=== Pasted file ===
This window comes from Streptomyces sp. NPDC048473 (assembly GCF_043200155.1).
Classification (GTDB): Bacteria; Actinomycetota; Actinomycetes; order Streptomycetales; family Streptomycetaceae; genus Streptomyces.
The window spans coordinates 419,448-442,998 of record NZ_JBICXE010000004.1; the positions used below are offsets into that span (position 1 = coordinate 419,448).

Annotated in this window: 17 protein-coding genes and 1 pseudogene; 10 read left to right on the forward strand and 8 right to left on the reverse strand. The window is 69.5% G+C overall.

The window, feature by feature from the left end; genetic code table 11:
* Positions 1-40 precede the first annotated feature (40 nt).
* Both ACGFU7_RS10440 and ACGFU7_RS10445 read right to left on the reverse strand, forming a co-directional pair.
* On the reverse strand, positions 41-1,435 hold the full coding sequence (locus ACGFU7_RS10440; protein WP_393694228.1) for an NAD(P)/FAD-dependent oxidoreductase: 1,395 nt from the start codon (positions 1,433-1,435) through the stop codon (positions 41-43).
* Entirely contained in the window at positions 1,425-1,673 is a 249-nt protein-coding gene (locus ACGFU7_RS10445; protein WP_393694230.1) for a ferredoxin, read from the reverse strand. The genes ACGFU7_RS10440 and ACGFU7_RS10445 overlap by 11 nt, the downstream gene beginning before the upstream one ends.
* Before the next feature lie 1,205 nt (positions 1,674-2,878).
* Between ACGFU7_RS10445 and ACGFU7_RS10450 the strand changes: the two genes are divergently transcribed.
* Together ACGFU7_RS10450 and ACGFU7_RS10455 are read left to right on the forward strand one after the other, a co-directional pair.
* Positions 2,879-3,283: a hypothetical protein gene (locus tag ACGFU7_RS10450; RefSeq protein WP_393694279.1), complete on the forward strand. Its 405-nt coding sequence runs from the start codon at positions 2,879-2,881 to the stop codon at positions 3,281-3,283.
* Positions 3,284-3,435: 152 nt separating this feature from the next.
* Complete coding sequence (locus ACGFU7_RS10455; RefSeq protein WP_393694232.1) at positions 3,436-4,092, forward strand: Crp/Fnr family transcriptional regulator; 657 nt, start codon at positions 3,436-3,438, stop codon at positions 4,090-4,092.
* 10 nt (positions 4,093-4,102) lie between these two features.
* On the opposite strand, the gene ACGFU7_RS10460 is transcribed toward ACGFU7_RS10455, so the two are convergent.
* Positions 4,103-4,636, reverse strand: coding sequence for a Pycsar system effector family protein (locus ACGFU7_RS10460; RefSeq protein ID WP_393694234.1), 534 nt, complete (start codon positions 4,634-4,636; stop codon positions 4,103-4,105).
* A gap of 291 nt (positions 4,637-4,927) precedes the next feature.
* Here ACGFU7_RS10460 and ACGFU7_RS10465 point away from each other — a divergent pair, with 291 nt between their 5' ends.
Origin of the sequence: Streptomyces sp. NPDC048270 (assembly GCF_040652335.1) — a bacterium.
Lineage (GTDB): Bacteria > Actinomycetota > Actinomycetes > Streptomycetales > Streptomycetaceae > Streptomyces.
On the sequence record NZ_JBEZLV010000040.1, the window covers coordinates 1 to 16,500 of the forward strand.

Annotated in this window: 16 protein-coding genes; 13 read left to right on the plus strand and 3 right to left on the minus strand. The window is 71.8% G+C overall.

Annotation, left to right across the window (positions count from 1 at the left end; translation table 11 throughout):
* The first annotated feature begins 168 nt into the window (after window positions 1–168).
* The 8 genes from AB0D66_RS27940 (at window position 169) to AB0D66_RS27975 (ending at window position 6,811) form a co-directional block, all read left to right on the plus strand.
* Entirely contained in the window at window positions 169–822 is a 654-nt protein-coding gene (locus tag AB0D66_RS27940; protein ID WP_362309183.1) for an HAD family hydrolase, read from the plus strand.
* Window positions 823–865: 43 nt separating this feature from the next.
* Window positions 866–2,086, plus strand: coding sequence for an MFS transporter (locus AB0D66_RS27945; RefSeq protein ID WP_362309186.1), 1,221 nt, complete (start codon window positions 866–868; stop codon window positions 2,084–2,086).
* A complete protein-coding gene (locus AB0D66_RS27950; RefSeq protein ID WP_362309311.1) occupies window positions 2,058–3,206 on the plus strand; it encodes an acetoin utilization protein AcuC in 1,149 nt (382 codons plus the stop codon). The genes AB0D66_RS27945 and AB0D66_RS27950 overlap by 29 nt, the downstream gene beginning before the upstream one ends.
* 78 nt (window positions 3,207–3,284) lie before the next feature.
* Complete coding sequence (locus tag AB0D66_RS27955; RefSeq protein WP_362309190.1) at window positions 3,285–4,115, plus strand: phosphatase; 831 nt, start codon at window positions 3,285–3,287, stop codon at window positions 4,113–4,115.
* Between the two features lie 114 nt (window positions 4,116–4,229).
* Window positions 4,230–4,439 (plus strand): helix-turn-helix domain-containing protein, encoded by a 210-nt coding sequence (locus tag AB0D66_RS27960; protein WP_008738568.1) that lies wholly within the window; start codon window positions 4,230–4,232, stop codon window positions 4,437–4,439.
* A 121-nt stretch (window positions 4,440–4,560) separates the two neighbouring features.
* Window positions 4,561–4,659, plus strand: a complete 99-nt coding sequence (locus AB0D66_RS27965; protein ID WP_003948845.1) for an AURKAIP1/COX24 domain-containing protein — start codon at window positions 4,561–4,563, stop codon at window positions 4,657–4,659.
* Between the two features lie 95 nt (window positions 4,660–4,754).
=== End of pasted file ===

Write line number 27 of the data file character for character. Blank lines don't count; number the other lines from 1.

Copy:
* The 8 genes from AB0D66_RS27940 (at window position 169) to AB0D66_RS27975 (ending at window position 6,811) form a co-directional block, all read left to right on the plus strand.